The Kansas Legislature returns on April 25th with a host of issues awaiting its attention and that of the governor.

We asked legislative leaders in tax and education issues what they expect from the session.

Caryn Tyson (R-Parker) is chair of the Senate Assessment and Taxation Committee:

“Hopefully, CCR 2597 and CCR 2106 are still to be debated and voted on when legislators return.”

CCR stands for Conference Committee Report, bills passed by both House and Senate with differences in the proposed legislations worked by negotiators from each body.

Provisions in CCR 2597 include gradually removing state income tax on Social Security, reducing income tax on retirement accounts, increasing future standard deductions for inflation, removing the sales tax on commercial electric and other utilities, and up to $5,000 property tax relief for businesses shut down by the governor’s Covid mandate.

CCR 2106 would gradually reduce state sales tax on food beginning in 2023 until permanently eliminating it in 2025.

Adam Smith (R-Weskan) heads the House Committee on Taxation:

“The legislature has passed some important tax policy this (year), including important property tax relief provisions by increasing the residential exemption that hasn’t been raised in 25 years and creating a new homestead tax freeze program that will significantly benefit our seniors and allow them to stay in their homes longer even as their home valuations increase.

“Looking forward to the Veto Session, we have two tax bills that came out of conference prior to first adjournment. One deals with the state sales tax rate reduction and eventual elimination on food. There has always been strong bipartisan support for this effort, but the fiscal impact to the state budget has historically hindered any progress. There are certainly many ways in which the state could cut taxes by nearly $500M, but food sales tax seems to be the most popular at this time in the legislature, and I anticipate a vote on it fairly early in the session. The other bill out of conference makes some cuts to Kansas income tax policy, including annual increases in the standard deduction related to inflation. The instant zero-to-one-hundred tax rate of social security income, often referred to as the social security cliff, has been turned into a slope that will alleviate that surprise of higher income taxes when the threshold has been exceeded.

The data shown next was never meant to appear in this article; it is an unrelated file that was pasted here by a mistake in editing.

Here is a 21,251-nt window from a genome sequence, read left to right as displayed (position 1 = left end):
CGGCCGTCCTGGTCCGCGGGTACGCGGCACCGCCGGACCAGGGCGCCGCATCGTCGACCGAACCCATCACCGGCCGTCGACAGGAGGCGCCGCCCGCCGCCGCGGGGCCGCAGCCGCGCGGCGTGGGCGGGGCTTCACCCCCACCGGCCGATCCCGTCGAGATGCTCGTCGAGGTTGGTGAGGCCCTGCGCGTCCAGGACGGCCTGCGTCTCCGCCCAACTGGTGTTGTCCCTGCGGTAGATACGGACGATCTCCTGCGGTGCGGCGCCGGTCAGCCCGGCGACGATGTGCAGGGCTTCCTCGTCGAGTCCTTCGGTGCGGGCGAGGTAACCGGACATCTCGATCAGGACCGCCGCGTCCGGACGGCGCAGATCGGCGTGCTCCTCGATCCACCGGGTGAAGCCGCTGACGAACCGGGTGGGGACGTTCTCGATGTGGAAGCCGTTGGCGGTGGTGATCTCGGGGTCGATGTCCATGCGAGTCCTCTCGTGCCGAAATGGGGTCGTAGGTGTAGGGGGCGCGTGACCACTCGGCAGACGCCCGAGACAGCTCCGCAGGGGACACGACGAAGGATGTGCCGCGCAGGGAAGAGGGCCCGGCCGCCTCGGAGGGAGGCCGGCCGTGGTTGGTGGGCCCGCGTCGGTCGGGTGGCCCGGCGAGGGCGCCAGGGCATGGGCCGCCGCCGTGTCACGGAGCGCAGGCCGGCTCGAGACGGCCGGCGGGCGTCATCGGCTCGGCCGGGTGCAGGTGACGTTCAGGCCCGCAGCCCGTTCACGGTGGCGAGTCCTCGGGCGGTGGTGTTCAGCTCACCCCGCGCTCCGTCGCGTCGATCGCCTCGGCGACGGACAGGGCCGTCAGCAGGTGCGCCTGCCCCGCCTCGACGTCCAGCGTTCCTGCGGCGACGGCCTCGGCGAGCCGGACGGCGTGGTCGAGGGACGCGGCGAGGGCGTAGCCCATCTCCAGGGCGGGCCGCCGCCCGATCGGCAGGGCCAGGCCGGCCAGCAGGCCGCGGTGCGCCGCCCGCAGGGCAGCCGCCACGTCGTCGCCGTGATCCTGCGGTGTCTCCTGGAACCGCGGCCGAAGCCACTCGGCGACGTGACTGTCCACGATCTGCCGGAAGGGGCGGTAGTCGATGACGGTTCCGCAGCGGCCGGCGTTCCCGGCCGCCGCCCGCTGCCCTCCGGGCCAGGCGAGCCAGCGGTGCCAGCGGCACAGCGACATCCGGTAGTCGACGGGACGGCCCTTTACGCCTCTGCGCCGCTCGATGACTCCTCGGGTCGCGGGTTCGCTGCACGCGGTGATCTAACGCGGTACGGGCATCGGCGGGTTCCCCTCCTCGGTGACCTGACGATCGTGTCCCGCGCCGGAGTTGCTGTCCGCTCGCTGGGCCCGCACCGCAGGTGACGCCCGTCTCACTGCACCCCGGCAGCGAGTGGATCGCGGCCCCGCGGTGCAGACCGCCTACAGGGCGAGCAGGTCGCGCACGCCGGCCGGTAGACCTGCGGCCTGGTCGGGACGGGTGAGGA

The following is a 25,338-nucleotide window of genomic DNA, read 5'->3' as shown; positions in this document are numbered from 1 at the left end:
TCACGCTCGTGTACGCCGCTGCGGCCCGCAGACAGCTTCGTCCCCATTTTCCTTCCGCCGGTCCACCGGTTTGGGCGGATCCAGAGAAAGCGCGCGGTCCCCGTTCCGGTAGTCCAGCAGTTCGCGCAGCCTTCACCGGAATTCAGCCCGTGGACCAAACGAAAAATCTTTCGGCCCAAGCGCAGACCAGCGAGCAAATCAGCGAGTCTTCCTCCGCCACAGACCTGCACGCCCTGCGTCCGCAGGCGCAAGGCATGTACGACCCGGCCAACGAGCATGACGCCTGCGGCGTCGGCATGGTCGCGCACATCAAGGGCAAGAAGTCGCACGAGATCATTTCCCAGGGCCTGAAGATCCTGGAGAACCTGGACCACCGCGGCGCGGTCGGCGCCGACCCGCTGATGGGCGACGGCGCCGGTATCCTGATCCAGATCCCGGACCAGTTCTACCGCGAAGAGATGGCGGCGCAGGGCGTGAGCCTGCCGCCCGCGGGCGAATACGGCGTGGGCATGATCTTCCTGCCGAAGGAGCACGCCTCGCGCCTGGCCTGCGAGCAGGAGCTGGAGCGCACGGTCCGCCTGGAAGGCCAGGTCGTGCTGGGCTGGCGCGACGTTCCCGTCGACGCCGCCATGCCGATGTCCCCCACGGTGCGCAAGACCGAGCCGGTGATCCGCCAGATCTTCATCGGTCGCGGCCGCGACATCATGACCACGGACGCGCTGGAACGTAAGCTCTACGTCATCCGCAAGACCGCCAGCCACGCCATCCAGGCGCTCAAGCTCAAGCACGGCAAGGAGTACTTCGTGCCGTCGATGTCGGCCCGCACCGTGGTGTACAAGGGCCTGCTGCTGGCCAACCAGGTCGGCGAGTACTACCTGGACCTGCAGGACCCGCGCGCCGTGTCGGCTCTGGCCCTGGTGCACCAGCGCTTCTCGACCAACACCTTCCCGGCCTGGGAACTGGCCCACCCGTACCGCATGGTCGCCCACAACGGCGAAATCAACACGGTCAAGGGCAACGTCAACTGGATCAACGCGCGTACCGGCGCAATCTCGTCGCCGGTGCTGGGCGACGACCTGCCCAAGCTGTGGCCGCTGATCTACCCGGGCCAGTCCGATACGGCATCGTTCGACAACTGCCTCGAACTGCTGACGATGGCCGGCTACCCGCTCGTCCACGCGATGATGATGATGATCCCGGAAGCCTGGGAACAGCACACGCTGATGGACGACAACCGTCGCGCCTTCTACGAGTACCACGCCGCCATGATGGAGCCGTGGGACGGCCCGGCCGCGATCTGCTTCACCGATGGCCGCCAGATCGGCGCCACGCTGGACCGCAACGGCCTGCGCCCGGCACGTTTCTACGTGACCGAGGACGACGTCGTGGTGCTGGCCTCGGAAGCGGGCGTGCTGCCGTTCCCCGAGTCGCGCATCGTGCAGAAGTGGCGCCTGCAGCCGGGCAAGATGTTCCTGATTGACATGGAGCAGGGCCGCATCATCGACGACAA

“All these tax policies have long been debated and are good policies, but the state legislature needs to be cautious in the amount of perpetual tax cuts that are implemented during this year of surplus. Without looking at reduced spending in the future years, substantial tax cuts could place the state budget in the red. Fiscal responsibility is critical, both in taxes and spending.”
Kristey Williams (R-Augusta) leads the House K-12 Education Budget Committee, which approved the Parents Bill of Rights, providing parents with greater oversight of their childrens’ education. Other education issues to be decided include allowing K-12 students to transfer schools based on capacity of the receiving school, allowing course credit in grades 6-12 for approved out-of-classroom activities such as a job, or work as an apprentice or in a non-profit, enhancing accountability on building needs assessments, promoting third-grade literacy, and requiring the state Department of Education to report on trends in educational achievement or learning loss.
When asked her outlook for the legislature’s return, Rep.Williams’ answer was succinct:
“Optimistic”
The legislature is scheduled to adjourn for the year on May 20th.
Print Friendly, PDF & Email